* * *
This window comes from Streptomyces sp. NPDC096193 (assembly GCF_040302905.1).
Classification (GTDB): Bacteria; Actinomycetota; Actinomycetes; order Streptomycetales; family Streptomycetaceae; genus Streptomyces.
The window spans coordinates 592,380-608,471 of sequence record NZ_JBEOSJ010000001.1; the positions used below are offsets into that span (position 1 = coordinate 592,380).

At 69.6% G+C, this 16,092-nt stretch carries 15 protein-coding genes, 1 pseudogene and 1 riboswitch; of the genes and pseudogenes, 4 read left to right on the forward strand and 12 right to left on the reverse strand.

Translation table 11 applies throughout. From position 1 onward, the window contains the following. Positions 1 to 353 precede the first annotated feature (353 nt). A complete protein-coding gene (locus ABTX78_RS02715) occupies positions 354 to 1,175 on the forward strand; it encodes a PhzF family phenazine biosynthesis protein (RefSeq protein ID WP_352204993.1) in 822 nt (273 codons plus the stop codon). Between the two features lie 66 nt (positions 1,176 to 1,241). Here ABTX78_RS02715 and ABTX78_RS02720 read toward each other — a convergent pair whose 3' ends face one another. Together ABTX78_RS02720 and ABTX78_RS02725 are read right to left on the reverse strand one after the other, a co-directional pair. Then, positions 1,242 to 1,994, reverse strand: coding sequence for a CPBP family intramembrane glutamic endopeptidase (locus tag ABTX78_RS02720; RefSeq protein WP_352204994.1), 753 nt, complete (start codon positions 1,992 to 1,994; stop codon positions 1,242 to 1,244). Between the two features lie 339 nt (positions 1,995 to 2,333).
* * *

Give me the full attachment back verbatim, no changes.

This window comes from Streptomyces sp. NPDC096193 (assembly GCF_040302905.1).
Classification (GTDB): Bacteria; Actinomycetota; Actinomycetes; order Streptomycetales; family Streptomycetaceae; genus Streptomyces.
The window spans coordinates 592,380-608,471 of sequence record NZ_JBEOSJ010000001.1; the positions used below are offsets into that span (position 1 = coordinate 592,380).

At 69.6% G+C, this 16,092-nt stretch carries 15 protein-coding genes, 1 pseudogene and 1 riboswitch; of the genes and pseudogenes, 4 read left to right on the forward strand and 12 right to left on the reverse strand.

Translation table 11 applies throughout. From position 1 onward, the window contains the following. Positions 1 to 353 precede the first annotated feature (353 nt). A complete protein-coding gene (locus ABTX78_RS02715) occupies positions 354 to 1,175 on the forward strand; it encodes a PhzF family phenazine biosynthesis protein (RefSeq protein ID WP_352204993.1) in 822 nt (273 codons plus the stop codon). Between the two features lie 66 nt (positions 1,176 to 1,241). Here ABTX78_RS02715 and ABTX78_RS02720 read toward each other — a convergent pair whose 3' ends face one another. Together ABTX78_RS02720 and ABTX78_RS02725 are read right to left on the reverse strand one after the other, a co-directional pair. Then, positions 1,242 to 1,994, reverse strand: coding sequence for a CPBP family intramembrane glutamic endopeptidase (locus tag ABTX78_RS02720; RefSeq protein WP_352204994.1), 753 nt, complete (start codon positions 1,992 to 1,994; stop codon positions 1,242 to 1,244). Between the two features lie 339 nt (positions 1,995 to 2,333).